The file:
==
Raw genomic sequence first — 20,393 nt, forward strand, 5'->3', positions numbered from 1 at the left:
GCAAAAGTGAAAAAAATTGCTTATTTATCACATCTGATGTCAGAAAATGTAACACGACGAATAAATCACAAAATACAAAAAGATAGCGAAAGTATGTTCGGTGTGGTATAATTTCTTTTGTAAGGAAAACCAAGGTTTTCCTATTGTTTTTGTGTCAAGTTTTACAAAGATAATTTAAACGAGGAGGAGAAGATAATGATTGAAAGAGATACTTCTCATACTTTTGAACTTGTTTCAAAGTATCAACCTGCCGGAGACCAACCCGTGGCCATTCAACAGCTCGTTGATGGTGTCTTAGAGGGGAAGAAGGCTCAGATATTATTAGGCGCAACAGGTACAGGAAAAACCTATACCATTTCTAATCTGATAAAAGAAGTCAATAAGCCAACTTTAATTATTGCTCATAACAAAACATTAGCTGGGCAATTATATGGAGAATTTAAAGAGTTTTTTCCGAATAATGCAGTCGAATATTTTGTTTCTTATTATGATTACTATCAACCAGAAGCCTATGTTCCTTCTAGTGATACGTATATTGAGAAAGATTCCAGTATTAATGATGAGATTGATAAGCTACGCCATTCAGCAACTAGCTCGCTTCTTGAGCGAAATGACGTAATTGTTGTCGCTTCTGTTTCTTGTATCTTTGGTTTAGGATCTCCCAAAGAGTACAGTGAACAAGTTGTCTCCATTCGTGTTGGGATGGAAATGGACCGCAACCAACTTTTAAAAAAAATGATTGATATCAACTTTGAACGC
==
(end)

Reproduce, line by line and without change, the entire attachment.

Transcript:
Raw genomic sequence first — 20,393 nt, forward strand, 5'->3', positions numbered from 1 at the left:
GCAAAAGTGAAAAAAATTGCTTATTTATCACATCTGATGTCAGAAAATGTAACACGACGAATAAATCACAAAATACAAAAAGATAGCGAAAGTATGTTCGGTGTGGTATAATTTCTTTTGTAAGGAAAACCAAGGTTTTCCTATTGTTTTTGTGTCAAGTTTTACAAAGATAATTTAAACGAGGAGGAGAAGATAATGATTGAAAGAGATACTTCTCATACTTTTGAACTTGTTTCAAAGTATCAACCTGCCGGAGACCAACCCGTGGCCATTCAACAGCTCGTTGATGGTGTCTTAGAGGGGAAGAAGGCTCAGATATTATTAGGCGCAACAGGTACAGGAAAAACCTATACCATTTCTAATCTGATAAAAGAAGTCAATAAGCCAACTTTAATTATTGCTCATAACAAAACATTAGCTGGGCAATTATATGGAGAATTTAAAGAGTTTTTTCCGAATAATGCAGTCGAATATTTTGTTTCTTATTATGATTACTATCAACCAGAAGCCTATGTTCCTTCTAGTGATACGTATATTGAGAAAGATTCCAGTATTAATGATGAGATTGATAAGCTACGCCATTCAGCAACTAGCTCGCTTCTTGAGCGAAATGACGTAATTGTTGTCGCTTCTGTTTCTTGTATCTTTGGTTTAGGATCTCCCAAAGAGTACAGTGAACAAGTTGTCTCCATTCGTGTTGGGATGGAAATGGACCGCAACCAACTTTTAAAAAAAATGATTGATATCAACTTTGAACGC